Jesus uses examples from nature to encourage trust in God’s care. The people who first heard Jesus’ words lived close to nature. When he spoke about the birds, they knew how hard birds work. A collection of photos of birds’ nests that landed in my e-mail box recently showed intricate constructions that must have required weeks to build.

          Jesus goes on to speak about the beauty of nature, exemplified by wildflowers. His hearers did not live, like so many today, in concrete jungles. They looked out daily on God’s handiwork. Jesus’ conclusion: “If God so clothes the grass of the field, which grows today and is thrown into the oven tomorrow, will he not much more provide for you, O you of little faith? So do not

worry  …”

          Here is what a man of science says about worry. Dr. Charles H. Mayo, one of the founders of the Mayo Clinic in Minnesota: “Worry affects the circulation, the heart, the glands, the whole nervous system. I have never known a man who died from overwork, but many who died from doubt.”

What is the cure for worry? I know none better than the message of an evangelical hymn:

Cast your eyes upon Jesus / Look full in His wonderful face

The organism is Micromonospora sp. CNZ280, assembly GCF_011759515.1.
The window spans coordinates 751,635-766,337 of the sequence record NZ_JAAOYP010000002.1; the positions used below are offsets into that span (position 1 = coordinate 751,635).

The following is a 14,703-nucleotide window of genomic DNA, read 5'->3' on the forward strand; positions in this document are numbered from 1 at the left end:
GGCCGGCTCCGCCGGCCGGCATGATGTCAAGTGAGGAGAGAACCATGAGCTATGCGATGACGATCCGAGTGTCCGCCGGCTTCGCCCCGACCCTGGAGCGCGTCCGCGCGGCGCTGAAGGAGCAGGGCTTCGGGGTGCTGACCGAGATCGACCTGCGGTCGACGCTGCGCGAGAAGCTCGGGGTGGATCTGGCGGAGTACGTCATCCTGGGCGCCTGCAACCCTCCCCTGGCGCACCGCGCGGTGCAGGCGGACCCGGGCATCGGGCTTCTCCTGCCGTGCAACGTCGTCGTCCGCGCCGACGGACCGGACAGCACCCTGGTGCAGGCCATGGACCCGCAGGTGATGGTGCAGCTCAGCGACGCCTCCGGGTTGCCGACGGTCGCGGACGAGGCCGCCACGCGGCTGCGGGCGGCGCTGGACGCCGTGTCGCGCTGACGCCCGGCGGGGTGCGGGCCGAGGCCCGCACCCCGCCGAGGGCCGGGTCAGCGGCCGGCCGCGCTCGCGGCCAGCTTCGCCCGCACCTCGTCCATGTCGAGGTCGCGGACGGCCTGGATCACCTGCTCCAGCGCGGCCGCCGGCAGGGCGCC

And the things of earth will grow strangely dim / In the light of His glory and grace

Oh soul are you weary and troubled? / No light in the darkness to see
There's light for a look at the Savior / And life more abundant and free

His words shall not fail you, He promised / Believe Him and all will be well
Then go to a world that is dying / His perfect salvation to tell.


Thursday, June 21, 2018


Homily for June 22nd, 2018: Matthew 6:19-23.

          At a fund raising dinner for St. Louis University many years ago, the principal speaker was the then Chancellor of the university, Fr. Paul Reinert SJ. “They say you can’t take it with you,” he told the crowd. “But you can send it ahead.” The roar of laughter from the more than five hundred people attending went on for a full minute at least.

          Laugh if you like, but this is what Jesus tells us in today’s gospel. “Do not store up for yourselves treasures on earth, where moth and decay destroy, and thieves break in and steal. But store up treasures in heaven, where neither moth nor decay destroys, nor thieves break in and steal.”